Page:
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Sunday, June 10, 2007

More UK Dairy Allergy Nonsense

What is it with the Brits? I've posted several articles that quote British "nutritionists" making overblown or just plain loony claims about milk and dairy allergy. Like No Wonder the English Need Dentists. Or How Sick Are You, Brits?. Or Goat's Milk for Lactose Intolerants? No.

You won't, therefore, be surprised that I've found another bad example.

Not the article itself by Lucy Stephens in the York Press. The reporter, as usual, was just quoting the experts, getting "both sides" of the story.

The pro-milk side was normal and mostly correct.

Dr Sarah Elton, a senior anatomy lecturer at Hull York Medical School, agrees that milk gets a bad press which it does not deserve. ...

"My take on this is that all this celebrity stuff: I'm not taking in milk and wheat' - a lot of it is probably rubbish," says Dr Elton. ...

"In those of European extraction, there's only a small proportion - about three per cent - who don't have the ability to digest milk.

And Stephens also writes, correctly, that:
* Lactose intolerance is not the same as a milk allergy

* It is estimated that between two and three per cent of UK infants are allergic to milk. Most will outgrow the problem by the time they are three. According to the Diary Council, that means only between 0.1 and 0.5 per cent of adults are actually allergic to milk

Now, contrast that to what the anti-milk "nutritionist" says:
But Azizah Clayton, a York-based nutritionist, maintains that diary products are still one of the top four allergens that we eat.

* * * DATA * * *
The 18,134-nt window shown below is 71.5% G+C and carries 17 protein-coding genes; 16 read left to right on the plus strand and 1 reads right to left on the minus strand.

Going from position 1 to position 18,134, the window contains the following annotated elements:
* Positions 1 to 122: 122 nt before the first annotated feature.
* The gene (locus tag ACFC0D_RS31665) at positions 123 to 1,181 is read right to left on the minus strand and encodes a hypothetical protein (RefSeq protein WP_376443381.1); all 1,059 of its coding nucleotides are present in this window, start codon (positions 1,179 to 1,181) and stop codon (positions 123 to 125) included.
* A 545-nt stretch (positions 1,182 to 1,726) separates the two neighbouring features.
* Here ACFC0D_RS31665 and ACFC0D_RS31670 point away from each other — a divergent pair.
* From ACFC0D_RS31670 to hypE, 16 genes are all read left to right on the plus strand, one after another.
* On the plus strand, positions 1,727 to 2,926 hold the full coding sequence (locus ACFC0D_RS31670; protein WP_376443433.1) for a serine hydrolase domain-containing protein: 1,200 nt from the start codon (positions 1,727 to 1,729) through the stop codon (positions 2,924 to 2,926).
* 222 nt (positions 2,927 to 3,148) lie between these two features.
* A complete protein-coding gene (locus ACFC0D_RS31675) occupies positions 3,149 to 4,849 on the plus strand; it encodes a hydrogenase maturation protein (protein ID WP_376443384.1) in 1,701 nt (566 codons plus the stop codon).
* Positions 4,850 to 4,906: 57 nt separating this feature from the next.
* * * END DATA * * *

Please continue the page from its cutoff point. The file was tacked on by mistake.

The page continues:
She agrees that while an intolerance to lactose is rare, many more people are intolerant to Casein - a protein in cow's milk.

This can flare up in young children if they were given cow's milk when their digestive systems have not developed enough, she says.

It might also be the case that we simply consume too much milk. "If we over-consume, we develop an intolerance to it," she says

Four points.

1) Yes, dairy is one of the top four allergens. But overall allergies are still an extremely low percentage of the population.

2) More people are allergy to casein than have lactose intolerance? That's nuts, even in Britain. And it totally conflicts with the percentages given in the article, so you don't have to look hard to see how nuts that is.

3) Yes, children are more likely to develop allergies if given cow's milk early rather than being breastfed. Even so, it remains a small percentage of children and a much smaller percentage of adults.

4) Over-consumption of milk will give us an intolerance? That's crackpottery.

Read half the article, folks. Treat the part from Azizah Clayton like the equivalent of an Internet virus and purge it from memory.

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